I occasionally get requests from schools inviting me to address parents about how to support their children’s learning in mathematics. Unfortunately, for practical purposes, I usually have to decline such invitations but here are ten things I would say to parents who are interested in helping their child learn more maths.
1. Promote a positive attitude to maths
Often you hear “educated” people making remarks like “Oh, I was never any good at maths myself in school.” Such comments, along with the publicity given to poor Leaving Cert results in maths, give students the idea that maths is difficult or that it is acceptable to be a low achiever in maths. The comments also give the false impression that maths is something you’re either good at or you’re not. Parents are in a good position to let their children know that solving maths problems can be satisfying, that anyone can be good at maths, that knowledge of maths is helpful in life generally, and that it opens up doors to some exciting career options.
2. Look at tables differently
Every student leaving primary school needs to be fluent and automatic in their addition, subtraction, multiplication and division number facts. They need to know instantly that 7 x 8 =56, 63 ÷9 = 7 and so on. But that is not the same as saying that every child needs to be able to rhyme off the number facts in tables form, as in 7 x 0 = 0, 7 x 1 = 7, 7 x 2 = 14, etc. Learning tables in this way works well for some children, and that’s fine. But there are limitations to this approach. For some children learning off such facts is next to impossible. One problem is that learning off such tables treats all number facts as if they are equally difficult. But they’re not. Adding 0, 1, 2, and 10 to various numbers is learned more quickly by children than adding numbers like 7 and 8. Why not make and display at home a list of “Easy (or Known) Number Facts” and “Hard Number Facts”? The “hard” number facts could be learned at incidental times during the day until they are known. The facts on the lists will change over time as number facts that were once difficult are learned.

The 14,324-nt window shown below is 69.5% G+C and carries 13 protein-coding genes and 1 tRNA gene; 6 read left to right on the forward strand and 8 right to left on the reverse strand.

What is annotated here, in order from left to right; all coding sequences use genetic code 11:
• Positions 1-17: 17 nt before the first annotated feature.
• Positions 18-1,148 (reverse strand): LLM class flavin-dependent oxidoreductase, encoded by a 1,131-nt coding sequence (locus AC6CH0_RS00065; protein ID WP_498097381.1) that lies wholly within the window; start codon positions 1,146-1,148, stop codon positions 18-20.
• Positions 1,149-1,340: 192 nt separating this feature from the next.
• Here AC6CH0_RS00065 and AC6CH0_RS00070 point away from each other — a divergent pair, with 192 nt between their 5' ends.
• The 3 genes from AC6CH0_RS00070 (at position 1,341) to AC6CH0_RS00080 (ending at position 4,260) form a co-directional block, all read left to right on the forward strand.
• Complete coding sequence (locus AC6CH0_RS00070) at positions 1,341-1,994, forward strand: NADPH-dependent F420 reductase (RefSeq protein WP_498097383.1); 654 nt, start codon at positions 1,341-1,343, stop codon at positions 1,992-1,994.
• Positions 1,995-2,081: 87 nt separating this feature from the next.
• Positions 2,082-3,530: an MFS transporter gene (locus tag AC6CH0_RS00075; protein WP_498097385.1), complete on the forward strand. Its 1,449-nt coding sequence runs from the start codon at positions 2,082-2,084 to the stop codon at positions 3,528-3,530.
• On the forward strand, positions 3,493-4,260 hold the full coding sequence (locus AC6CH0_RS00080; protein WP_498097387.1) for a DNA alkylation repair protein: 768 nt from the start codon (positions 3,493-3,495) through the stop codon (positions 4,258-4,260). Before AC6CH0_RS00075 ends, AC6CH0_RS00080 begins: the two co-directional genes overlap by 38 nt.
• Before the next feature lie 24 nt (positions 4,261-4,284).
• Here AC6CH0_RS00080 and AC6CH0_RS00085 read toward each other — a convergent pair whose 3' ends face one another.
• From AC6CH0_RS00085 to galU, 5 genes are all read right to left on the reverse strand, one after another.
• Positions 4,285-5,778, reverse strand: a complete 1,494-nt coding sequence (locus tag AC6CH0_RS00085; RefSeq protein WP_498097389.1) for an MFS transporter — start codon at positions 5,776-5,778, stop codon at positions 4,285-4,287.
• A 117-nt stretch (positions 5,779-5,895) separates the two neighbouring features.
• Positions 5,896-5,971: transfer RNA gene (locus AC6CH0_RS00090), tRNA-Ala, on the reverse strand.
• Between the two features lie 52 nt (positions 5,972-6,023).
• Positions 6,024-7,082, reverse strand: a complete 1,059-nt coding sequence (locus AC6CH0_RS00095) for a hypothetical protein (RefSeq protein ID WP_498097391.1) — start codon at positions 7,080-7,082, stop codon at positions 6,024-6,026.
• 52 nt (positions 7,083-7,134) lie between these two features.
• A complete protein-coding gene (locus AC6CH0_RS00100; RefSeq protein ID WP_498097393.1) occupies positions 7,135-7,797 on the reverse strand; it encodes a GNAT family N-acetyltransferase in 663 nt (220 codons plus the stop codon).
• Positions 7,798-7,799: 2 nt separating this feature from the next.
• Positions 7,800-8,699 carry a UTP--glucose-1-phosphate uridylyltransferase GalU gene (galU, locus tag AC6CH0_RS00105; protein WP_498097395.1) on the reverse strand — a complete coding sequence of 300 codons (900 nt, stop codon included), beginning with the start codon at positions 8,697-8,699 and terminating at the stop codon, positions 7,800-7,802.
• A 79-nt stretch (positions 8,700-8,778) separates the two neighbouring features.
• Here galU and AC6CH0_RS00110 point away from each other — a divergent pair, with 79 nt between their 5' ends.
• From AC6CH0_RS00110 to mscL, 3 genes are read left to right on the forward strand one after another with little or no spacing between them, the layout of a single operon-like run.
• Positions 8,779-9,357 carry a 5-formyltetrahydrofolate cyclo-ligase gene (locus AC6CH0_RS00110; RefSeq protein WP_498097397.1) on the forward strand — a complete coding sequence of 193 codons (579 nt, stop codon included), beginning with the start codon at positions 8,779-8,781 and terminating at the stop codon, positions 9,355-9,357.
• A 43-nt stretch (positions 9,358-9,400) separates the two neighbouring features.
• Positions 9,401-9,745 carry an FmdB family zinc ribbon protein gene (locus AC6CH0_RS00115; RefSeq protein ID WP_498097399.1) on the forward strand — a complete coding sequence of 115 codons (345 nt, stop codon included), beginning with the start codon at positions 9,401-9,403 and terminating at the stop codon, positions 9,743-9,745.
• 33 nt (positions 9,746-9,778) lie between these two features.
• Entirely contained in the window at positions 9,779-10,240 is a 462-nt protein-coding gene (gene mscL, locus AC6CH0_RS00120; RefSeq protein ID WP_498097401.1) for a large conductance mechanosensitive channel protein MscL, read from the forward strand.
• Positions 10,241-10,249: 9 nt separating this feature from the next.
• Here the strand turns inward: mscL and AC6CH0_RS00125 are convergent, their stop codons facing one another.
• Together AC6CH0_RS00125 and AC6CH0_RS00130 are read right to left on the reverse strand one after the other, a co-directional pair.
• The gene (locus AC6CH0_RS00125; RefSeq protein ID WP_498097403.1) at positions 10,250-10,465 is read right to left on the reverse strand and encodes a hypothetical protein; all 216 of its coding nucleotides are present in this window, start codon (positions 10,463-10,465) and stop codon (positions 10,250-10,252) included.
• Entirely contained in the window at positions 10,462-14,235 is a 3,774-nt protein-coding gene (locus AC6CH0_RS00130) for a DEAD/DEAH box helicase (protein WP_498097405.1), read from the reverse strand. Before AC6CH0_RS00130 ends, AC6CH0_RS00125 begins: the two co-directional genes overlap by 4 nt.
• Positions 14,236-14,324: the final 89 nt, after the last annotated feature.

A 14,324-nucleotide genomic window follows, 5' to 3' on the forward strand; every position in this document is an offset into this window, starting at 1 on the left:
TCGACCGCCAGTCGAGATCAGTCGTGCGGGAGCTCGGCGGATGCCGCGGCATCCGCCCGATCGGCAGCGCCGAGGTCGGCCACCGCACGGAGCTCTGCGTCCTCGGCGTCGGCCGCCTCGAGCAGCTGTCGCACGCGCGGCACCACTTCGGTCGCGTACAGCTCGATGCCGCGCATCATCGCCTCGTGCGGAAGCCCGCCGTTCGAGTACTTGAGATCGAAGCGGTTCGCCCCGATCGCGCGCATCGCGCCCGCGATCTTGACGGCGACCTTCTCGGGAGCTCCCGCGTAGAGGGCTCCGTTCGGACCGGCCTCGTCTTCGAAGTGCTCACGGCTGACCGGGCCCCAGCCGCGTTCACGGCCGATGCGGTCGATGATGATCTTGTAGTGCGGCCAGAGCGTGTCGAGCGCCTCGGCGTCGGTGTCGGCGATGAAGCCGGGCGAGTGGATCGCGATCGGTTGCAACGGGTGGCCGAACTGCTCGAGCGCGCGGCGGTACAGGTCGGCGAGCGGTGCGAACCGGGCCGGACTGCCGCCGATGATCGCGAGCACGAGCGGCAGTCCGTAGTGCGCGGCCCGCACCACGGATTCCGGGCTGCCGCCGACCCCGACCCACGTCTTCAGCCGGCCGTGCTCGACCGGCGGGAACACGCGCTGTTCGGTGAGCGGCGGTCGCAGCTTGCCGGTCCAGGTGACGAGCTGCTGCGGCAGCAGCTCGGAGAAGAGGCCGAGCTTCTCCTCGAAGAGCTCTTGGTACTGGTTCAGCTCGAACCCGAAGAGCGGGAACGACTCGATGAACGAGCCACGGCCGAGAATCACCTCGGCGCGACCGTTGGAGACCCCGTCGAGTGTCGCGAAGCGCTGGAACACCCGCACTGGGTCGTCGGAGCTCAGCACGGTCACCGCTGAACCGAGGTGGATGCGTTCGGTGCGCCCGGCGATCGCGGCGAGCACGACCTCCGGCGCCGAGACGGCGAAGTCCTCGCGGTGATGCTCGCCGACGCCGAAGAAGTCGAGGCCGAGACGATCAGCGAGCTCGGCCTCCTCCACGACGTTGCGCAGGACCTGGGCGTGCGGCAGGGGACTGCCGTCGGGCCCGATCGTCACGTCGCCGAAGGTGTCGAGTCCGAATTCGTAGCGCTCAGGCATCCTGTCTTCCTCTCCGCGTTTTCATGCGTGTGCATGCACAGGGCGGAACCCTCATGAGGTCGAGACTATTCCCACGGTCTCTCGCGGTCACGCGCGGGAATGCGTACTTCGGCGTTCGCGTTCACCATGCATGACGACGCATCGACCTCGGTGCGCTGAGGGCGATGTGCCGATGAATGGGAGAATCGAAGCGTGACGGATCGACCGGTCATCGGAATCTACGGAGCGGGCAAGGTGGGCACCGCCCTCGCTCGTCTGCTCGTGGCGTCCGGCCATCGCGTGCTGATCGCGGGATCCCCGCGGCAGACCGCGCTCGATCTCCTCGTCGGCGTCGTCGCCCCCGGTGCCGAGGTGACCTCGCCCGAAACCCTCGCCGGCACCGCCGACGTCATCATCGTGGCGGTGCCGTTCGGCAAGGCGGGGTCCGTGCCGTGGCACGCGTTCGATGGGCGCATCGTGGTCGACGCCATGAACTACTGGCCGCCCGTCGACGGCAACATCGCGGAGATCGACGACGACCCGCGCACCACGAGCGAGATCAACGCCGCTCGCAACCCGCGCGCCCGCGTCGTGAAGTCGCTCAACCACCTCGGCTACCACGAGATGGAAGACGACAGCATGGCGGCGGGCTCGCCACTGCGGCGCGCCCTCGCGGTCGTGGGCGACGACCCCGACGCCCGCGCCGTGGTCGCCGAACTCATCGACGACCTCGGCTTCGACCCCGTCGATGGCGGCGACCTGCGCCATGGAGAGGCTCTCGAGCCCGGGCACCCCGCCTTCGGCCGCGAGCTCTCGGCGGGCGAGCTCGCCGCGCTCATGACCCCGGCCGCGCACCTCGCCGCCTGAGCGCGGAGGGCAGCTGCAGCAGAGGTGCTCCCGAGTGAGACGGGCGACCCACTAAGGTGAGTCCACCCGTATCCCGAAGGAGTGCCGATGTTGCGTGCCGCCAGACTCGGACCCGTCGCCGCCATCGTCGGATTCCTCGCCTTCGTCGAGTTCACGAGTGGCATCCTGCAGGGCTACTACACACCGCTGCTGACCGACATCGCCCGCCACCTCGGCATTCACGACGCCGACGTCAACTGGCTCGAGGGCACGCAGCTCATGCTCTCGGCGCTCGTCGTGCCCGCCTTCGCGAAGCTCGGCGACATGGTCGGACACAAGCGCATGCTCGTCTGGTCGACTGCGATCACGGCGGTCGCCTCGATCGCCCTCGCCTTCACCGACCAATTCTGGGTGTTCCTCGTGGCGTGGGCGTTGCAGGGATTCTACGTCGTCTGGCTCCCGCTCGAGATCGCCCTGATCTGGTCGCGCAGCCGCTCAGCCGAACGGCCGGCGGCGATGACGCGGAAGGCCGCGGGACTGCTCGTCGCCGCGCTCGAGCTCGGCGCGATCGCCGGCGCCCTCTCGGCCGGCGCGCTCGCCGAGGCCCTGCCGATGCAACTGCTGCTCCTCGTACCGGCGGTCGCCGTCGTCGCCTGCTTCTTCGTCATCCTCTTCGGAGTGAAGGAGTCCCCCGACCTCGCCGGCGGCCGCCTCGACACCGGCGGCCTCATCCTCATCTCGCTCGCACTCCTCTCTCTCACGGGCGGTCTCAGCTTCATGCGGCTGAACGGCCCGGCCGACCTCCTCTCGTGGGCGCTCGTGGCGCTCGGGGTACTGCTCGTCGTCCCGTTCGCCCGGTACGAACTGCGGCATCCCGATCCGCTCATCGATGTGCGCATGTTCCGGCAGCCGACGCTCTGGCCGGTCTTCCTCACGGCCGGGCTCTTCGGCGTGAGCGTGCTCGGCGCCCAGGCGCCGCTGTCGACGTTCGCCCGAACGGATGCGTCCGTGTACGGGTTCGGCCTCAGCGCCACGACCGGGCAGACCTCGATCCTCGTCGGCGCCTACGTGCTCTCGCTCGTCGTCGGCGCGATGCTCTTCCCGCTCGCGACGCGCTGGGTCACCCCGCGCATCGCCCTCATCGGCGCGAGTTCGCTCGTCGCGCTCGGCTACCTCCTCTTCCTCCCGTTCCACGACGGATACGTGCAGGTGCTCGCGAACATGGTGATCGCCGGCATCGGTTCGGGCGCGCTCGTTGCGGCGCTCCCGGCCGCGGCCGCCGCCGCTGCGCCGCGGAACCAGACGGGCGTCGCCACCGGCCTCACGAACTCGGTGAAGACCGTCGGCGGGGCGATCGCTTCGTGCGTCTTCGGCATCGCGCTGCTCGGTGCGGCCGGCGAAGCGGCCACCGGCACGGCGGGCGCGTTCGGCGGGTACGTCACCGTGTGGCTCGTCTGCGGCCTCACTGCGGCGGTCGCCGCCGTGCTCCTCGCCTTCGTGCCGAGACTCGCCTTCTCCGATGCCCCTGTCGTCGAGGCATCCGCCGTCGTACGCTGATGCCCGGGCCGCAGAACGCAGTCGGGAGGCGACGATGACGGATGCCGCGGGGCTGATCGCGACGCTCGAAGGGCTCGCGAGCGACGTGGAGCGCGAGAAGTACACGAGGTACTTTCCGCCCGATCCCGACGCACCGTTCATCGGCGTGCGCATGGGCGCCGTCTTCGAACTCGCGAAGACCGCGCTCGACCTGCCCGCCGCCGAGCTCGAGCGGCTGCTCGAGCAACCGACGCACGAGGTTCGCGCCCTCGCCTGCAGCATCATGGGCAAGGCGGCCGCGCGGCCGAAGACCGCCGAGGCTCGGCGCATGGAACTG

Learning off lists of number facts makes it difficult for children to make connections across the tables that would help them learn the number facts. For example, if children know 6 + 7 = 13, they should learn to apply the commutative property of addition to help them see that 7 + 6 = 13. If children understand the relationship of addition to subtraction, knowing that 6 + 7 = 13 also lets them know that 13 – 7 = 6 and 13 – 6 = 7.
3. Ask your child to teach you maths
If a teacher encourages children to use one approach to doing a maths calculation, such as subtraction, for example in school, and a parent encourages the child to use a different approach at home, the child may get confused between both approaches. As a parent, instead of showing or telling your child how to subtract the way you learned to do it, a better approach would be to say to the child “teach me the way you’re learning subtraction etc.” in school. If the child even tries to teach you something, she/he will learn from that. If you don’t understand part of the approach, tell the child that and ask for more clarification. If the two of you are stuck at the end of homework time, encourage your child to ask a question in school.
4. Encourage your child to be independent in maths
Very often children wait for an adult – parent or teacher – to tell them that a solution to a problem is correct or incorrect. It’s better for the child if they can be confident in their own solution. Therefore, if your child asks if a question is right or wrong, a response might be, “give a reason why you think it’s right” or “how can you be sure that it’s right?”